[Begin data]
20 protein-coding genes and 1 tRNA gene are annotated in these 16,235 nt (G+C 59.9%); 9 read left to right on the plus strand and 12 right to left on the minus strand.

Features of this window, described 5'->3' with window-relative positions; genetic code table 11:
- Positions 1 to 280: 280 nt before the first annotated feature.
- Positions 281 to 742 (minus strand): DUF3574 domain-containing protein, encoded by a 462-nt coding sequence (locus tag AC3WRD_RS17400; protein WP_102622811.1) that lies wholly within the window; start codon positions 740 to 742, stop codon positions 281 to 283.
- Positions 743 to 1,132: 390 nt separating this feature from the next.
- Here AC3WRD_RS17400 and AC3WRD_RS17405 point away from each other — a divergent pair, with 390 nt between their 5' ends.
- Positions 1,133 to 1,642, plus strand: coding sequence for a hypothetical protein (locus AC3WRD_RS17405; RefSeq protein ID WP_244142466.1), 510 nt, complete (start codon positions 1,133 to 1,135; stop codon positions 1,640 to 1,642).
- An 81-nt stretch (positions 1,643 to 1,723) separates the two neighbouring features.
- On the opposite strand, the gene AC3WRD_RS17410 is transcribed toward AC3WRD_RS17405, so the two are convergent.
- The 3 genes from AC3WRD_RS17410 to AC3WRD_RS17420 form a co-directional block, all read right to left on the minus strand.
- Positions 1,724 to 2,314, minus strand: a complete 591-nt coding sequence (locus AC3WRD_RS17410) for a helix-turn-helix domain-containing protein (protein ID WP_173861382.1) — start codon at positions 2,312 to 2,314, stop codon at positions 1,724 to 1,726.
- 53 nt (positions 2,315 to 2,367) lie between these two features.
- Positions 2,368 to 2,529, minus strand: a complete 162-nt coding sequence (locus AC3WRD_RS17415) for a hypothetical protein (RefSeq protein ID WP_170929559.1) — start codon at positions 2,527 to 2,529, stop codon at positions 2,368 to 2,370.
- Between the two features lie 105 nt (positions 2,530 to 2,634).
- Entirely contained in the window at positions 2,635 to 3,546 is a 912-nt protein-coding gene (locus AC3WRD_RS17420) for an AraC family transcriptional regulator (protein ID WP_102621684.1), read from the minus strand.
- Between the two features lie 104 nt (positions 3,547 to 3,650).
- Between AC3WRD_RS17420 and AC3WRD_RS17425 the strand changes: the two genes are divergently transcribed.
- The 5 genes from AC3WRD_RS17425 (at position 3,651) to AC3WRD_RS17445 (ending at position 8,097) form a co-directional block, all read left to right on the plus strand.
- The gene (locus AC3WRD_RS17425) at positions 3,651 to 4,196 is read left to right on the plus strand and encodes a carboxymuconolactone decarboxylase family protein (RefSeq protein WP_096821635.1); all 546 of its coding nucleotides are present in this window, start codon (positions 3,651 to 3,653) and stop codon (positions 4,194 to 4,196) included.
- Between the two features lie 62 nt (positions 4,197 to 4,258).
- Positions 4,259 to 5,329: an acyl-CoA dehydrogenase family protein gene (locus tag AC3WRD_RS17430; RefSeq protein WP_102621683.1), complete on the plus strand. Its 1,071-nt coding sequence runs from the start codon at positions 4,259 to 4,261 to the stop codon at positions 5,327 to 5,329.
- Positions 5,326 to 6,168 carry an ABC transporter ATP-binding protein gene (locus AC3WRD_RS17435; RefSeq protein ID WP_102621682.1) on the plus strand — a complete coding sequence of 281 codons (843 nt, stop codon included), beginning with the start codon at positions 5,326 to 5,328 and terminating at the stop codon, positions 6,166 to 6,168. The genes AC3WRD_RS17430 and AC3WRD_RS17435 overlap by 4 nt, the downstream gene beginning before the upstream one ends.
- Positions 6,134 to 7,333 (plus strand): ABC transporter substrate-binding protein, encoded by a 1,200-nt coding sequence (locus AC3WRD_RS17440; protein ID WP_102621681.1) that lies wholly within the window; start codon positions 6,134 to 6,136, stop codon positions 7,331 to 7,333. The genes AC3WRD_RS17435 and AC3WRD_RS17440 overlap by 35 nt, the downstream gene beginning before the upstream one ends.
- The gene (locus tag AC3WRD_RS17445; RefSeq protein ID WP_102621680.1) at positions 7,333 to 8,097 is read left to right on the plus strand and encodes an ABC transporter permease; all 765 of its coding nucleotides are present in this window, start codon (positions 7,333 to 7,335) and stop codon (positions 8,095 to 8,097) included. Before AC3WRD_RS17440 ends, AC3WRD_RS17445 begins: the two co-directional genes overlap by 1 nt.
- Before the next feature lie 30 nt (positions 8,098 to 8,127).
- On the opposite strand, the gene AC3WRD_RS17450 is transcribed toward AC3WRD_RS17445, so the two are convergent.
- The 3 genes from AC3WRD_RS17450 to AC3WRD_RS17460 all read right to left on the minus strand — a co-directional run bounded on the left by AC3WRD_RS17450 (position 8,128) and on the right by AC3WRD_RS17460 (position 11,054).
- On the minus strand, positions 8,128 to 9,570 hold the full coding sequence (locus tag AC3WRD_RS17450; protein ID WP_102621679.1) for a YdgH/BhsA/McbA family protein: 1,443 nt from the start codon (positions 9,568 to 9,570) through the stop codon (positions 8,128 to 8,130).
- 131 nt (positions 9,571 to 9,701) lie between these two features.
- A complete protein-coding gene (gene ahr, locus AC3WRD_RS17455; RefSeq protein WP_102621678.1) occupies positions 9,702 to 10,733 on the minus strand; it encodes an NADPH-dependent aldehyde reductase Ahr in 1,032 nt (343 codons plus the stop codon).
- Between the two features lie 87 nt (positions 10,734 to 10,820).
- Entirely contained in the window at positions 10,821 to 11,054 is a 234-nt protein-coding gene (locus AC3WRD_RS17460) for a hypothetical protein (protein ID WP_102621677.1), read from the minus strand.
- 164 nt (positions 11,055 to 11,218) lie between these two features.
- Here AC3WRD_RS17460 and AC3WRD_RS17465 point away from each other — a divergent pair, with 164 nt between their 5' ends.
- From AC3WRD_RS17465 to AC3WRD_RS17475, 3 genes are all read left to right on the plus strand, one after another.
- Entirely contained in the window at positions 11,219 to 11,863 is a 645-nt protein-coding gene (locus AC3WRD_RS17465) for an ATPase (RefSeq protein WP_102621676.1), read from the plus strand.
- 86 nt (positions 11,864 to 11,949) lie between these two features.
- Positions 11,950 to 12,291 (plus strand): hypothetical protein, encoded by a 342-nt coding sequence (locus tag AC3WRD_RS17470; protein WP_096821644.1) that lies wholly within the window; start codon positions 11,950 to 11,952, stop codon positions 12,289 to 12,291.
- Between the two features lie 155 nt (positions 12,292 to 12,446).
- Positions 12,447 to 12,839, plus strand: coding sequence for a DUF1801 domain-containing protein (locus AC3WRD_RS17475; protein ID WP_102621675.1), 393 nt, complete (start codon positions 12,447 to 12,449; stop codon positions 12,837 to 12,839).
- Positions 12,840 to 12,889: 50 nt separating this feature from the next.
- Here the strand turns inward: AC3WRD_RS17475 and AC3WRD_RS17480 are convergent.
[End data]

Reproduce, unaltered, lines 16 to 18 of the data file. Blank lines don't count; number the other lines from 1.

- Between the two features lie 104 nt (positions 3,547 to 3,650).
- Between AC3WRD_RS17420 and AC3WRD_RS17425 the strand changes: the two genes are divergently transcribed.
- The 5 genes from AC3WRD_RS17425 (at position 3,651) to AC3WRD_RS17445 (ending at position 8,097) form a co-directional block, all read left to right on the plus strand.